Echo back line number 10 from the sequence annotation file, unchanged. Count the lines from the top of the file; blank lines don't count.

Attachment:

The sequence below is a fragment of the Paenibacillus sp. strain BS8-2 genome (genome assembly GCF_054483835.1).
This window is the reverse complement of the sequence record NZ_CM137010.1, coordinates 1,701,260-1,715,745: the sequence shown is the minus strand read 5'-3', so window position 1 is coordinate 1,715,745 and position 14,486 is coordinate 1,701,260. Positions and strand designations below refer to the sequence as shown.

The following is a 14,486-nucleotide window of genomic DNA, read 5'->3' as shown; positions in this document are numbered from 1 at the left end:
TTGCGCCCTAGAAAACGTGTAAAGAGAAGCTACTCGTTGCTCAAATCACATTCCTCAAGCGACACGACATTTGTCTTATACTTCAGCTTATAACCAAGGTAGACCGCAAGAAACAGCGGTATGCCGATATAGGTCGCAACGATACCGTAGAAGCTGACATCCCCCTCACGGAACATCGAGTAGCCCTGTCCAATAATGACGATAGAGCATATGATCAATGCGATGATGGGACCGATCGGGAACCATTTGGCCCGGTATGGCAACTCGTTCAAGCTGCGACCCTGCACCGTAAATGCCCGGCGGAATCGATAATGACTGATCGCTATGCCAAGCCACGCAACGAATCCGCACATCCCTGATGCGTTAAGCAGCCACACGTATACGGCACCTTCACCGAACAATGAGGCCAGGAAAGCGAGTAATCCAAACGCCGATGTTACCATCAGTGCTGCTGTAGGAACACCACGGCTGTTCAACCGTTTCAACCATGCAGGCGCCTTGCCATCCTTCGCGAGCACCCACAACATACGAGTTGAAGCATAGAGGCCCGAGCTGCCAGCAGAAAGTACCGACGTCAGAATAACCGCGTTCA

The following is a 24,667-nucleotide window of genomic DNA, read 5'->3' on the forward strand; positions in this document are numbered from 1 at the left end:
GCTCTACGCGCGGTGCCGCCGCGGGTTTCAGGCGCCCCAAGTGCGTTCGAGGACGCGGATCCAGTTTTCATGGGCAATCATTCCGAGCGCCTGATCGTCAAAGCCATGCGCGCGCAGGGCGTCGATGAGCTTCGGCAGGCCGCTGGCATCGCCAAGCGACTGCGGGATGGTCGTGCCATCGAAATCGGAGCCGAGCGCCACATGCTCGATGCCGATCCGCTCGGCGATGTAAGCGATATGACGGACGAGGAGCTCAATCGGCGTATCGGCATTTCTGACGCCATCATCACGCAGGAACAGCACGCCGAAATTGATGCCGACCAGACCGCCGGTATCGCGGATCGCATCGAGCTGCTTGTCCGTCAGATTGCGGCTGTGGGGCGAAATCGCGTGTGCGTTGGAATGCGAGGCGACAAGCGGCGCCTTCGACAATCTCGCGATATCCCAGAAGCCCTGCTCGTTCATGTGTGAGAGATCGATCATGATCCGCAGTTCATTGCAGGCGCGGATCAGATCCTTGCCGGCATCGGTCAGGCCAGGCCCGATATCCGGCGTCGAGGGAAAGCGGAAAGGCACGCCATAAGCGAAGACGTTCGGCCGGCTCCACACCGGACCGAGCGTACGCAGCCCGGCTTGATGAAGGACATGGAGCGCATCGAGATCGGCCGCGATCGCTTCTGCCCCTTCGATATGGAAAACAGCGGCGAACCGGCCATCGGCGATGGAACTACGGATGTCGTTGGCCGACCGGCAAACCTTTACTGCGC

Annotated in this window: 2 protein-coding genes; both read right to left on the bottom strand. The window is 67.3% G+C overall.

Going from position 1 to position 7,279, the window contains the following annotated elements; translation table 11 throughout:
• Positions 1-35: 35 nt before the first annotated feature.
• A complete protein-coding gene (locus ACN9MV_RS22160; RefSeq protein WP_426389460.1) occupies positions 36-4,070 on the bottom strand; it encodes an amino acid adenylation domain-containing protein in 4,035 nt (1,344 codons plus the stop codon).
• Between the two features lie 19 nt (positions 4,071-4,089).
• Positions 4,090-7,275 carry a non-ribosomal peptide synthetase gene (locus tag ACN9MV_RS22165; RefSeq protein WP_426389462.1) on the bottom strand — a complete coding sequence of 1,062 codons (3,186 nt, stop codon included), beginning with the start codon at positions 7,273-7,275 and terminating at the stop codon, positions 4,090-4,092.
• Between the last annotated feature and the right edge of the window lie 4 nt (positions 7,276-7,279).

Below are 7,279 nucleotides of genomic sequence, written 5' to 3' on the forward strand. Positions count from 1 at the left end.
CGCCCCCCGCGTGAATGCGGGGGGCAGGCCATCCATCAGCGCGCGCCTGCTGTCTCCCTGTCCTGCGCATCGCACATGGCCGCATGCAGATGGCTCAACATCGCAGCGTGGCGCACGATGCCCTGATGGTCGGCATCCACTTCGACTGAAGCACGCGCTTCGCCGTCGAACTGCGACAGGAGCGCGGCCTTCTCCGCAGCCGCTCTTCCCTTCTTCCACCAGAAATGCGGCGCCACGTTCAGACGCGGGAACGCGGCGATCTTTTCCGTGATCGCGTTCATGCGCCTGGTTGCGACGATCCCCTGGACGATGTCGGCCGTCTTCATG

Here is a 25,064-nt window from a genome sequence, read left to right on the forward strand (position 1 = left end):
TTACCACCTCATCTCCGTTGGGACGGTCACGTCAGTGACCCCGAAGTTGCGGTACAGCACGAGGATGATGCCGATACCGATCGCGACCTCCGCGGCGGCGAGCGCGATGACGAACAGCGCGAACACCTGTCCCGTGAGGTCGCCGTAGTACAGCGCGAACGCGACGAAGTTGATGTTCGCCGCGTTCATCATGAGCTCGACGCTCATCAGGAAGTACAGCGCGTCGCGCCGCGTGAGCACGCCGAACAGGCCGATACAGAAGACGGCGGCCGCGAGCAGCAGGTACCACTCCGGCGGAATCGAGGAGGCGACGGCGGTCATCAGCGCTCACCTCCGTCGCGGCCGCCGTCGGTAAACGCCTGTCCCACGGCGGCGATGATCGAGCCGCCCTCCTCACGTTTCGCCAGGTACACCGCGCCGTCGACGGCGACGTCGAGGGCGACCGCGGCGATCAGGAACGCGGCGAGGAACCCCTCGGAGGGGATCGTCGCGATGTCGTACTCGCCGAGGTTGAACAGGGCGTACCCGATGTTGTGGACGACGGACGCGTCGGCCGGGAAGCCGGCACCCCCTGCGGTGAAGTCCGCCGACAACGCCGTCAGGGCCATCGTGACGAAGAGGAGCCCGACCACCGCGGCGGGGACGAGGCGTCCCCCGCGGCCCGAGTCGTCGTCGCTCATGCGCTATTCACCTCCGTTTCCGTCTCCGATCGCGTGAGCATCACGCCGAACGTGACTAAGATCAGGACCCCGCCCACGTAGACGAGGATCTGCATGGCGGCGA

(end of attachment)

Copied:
• A complete protein-coding gene (locus ACN9MV_RS22160; RefSeq protein WP_426389460.1) occupies positions 36-4,070 on the bottom strand; it encodes an amino acid adenylation domain-containing protein in 4,035 nt (1,344 codons plus the stop codon).